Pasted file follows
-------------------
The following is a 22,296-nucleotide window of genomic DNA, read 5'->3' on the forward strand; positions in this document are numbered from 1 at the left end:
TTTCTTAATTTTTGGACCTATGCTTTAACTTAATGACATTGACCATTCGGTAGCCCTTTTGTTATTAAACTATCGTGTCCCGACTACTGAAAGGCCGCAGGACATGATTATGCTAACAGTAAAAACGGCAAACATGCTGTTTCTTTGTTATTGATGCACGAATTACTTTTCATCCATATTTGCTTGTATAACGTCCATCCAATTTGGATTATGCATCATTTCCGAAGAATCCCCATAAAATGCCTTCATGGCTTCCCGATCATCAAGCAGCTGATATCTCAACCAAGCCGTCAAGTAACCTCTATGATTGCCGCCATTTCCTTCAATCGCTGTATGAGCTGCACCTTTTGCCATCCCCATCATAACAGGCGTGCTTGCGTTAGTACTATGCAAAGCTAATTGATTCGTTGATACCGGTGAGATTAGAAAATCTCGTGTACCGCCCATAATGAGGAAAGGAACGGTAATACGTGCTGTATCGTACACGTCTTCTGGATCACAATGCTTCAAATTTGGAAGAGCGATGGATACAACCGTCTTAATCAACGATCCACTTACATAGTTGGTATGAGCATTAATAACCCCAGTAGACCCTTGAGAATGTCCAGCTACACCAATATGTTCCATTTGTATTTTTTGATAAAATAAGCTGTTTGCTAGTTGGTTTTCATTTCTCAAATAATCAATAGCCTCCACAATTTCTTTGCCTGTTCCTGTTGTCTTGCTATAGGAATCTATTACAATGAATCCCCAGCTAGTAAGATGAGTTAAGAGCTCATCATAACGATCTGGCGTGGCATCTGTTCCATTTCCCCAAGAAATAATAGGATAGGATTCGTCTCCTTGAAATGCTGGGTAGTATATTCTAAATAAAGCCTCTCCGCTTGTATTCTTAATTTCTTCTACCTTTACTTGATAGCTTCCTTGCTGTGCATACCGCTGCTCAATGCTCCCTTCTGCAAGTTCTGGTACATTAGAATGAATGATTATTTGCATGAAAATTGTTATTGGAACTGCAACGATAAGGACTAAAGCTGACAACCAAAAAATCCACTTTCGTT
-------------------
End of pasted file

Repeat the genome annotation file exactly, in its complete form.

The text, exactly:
The following is a 22,296-nucleotide window of genomic DNA, read 5'->3' on the forward strand; positions in this document are numbered from 1 at the left end:
TTTCTTAATTTTTGGACCTATGCTTTAACTTAATGACATTGACCATTCGGTAGCCCTTTTGTTATTAAACTATCGTGTCCCGACTACTGAAAGGCCGCAGGACATGATTATGCTAACAGTAAAAACGGCAAACATGCTGTTTCTTTGTTATTGATGCACGAATTACTTTTCATCCATATTTGCTTGTATAACGTCCATCCAATTTGGATTATGCATCATTTCCGAAGAATCCCCATAAAATGCCTTCATGGCTTCCCGATCATCAAGCAGCTGATATCTCAACCAAGCCGTCAAGTAACCTCTATGATTGCCGCCATTTCCTTCAATCGCTGTATGAGCTGCACCTTTTGCCATCCCCATCATAACAGGCGTGCTTGCGTTAGTACTATGCAAAGCTAATTGATTCGTTGATACCGGTGAGATTAGAAAATCTCGTGTACCGCCCATAATGAGGAAAGGAACGGTAATACGTGCTGTATCGTACACGTCTTCTGGATCACAATGCTTCAAATTTGGAAGAGCGATGGATACAACCGTCTTAATCAACGATCCACTTACATAGTTGGTATGAGCATTAATAACCCCAGTAGACCCTTGAGAATGTCCAGCTACACCAATATGTTCCATTTGTATTTTTTGATAAAATAAGCTGTTTGCTAGTTGGTTTTCATTTCTCAAATAATCAATAGCCTCCACAATTTCTTTGCCTGTTCCTGTTGTCTTGCTATAGGAATCTATTACAATGAATCCCCAGCTAGTAAGATGAGTTAAGAGCTCATCATAACGATCTGGCGTGGCATCTGTTCCATTTCCCCAAGAAATAATAGGATAGGATTCGTCTCCTTGAAATGCTGGGTAGTATATTCTAAATAAAGCCTCTCCGCTTGTATTCTTAATTTCTTCTACCTTTACTTGATAGCTTCCTTGCTGTGCATACCGCTGCTCAATGCTCCCTTCTGCAAGTTCTGGTACATTAGAATGAATGATTATTTGCATGAAAATTGTTATTGGAACTGCAACGATAAGGACTAAAGCTGACAACCAAAAAATCCACTTTCGTT